Welcome to the Organic Link!
Wow! What a wonderful response we've received about the 2013 MOSES Organic Farming Conference. We so appreciate all the Tweets, blogs and notes from participants. You can see from the photos we've posted on Facebook that folks immersed themselves in "Organicland," as keynote speaker Jeremy Seifert termed the conference.
Please remember to complete the online evaluation. Your comments let us know what worked well, and what we can improve for next year.
Even if you didn't make it to the MOSES Conference, you still can look like you did -- we're selling conference T-shirts and tote bags in our online store! There's a discount for purchasing more than one of each item.
This edition of the Organic Link includes your link to the online version of the March/April issue of the Organic Broadcaster. See the gold column to the right -- it's packed with many other must-click links!
Learning opportunities abound
Did the MOSES Conference whet your appetite for learning about farming topics? You can find more workshops, webinars and other events listed on our website.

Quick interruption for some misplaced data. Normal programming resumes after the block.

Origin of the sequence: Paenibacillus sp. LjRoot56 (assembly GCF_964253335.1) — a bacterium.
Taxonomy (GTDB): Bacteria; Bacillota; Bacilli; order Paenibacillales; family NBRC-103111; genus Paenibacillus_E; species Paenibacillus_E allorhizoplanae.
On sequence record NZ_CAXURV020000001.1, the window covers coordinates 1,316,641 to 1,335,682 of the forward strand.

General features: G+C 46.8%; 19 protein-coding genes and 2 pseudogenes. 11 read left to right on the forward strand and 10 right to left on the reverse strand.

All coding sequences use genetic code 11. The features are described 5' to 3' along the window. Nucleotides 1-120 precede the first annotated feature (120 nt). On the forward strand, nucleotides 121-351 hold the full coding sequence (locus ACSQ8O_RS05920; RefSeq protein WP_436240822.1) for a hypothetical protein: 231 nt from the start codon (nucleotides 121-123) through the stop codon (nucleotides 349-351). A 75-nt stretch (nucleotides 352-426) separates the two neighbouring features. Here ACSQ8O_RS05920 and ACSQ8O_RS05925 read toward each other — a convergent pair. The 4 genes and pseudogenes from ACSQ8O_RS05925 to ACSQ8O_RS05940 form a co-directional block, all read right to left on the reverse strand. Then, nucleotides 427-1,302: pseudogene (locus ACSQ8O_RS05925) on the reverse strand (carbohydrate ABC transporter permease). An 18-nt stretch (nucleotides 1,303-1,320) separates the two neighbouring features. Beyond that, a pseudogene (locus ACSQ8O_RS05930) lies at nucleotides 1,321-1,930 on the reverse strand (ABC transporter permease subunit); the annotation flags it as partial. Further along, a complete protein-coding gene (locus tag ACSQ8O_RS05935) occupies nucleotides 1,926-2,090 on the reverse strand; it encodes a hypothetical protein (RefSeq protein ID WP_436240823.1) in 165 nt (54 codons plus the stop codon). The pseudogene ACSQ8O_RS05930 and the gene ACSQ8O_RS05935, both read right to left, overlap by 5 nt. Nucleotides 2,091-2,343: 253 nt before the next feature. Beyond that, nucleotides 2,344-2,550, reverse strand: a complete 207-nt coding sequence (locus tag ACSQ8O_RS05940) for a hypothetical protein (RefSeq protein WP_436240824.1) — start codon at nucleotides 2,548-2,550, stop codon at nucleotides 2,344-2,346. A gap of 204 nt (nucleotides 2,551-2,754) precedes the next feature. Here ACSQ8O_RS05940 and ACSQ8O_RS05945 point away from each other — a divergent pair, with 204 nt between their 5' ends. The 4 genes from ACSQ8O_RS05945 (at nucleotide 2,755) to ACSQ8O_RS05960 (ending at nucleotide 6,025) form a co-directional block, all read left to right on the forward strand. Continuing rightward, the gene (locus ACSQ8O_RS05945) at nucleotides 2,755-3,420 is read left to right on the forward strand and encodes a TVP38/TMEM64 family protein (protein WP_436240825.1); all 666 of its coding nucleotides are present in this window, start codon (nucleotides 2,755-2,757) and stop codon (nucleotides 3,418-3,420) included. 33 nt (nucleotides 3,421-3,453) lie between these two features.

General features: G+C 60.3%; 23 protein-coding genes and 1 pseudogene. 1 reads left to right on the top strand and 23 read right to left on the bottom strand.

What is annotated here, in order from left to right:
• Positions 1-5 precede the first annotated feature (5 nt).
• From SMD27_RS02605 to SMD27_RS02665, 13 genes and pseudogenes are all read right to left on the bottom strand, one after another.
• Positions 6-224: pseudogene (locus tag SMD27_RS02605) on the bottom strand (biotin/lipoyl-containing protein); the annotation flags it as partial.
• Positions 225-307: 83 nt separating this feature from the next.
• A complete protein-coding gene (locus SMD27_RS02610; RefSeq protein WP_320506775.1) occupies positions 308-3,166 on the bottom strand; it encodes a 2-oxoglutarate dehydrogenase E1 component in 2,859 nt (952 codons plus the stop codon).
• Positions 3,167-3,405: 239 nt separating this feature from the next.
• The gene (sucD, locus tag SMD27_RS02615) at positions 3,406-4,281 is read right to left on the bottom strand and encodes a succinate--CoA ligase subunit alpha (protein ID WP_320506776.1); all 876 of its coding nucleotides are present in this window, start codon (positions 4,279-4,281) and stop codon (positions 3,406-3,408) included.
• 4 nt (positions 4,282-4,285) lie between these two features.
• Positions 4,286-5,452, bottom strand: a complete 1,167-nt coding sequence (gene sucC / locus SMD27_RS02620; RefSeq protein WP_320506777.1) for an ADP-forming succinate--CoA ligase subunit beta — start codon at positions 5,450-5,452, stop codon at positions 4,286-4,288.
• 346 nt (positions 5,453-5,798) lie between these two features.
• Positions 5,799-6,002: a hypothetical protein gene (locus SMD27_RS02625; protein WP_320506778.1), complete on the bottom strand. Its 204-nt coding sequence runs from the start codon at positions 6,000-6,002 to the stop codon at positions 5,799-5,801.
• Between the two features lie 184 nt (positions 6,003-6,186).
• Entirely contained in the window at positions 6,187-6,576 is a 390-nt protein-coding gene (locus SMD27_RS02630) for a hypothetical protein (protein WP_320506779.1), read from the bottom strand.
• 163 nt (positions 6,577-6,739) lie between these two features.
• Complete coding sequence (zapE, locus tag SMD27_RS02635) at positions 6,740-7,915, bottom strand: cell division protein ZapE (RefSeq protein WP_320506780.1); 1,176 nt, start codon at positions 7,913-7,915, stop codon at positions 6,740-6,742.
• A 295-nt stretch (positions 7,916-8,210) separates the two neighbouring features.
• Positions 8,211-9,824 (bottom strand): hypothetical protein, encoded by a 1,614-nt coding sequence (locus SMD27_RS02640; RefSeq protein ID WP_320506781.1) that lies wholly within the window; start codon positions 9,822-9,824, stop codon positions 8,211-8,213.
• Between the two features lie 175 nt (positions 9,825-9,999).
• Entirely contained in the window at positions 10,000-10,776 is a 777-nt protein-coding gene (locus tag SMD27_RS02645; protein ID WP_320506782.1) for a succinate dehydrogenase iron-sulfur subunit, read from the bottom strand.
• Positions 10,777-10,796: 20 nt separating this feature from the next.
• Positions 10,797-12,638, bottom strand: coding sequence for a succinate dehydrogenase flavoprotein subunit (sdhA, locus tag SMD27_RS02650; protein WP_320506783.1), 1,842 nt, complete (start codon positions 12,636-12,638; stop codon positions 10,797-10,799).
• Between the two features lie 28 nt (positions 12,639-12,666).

One such offering is the Midwest School for Beginning Apple Growers, sponsored by the UW-Madison Center for Integrated Agricultural Systems, March 15-17, 2013 in Bayfield, Wis. This workshop offers a comprehensive look at how to start and operate a business growing and selling apples, including varietal selection, orchard design, marketing, capitalization and labor.
Another opportunity is the online conference "CSA Expert Exchange," March 15, 2013. Use "MOSES2013" at checkout to get a $10 discount.
RMA changes organic crop insurance
USDA’s Risk Management Agency announced it will remove the five percent premium surcharge
assessed against all organic farmers seeking federal crop insurance, starting in 2014. Organic farmers will continue to receive conventional prices for some organic crops, although the USDA is working to add special “organic price selections” in the next two years for organic wheat, barley, oats, almonds, blueberries, and a few other fruits. RMA currently offers organic price selection for corn, cotton, and soybeans, as well as processing tomatoes, avocadoes, and fresh freestone peaches, fresh nectarines and plums in California. The farmer pays a higher insurance premium to receive these higher organic prices in case of crop failure. Organic farmers currently are required to share the organic inspection report with their insurance providers, so the provider can assess if good organic practices were used to grow the insured organic crop. For links to the RMA report, a Q&A about the changes, and more, click here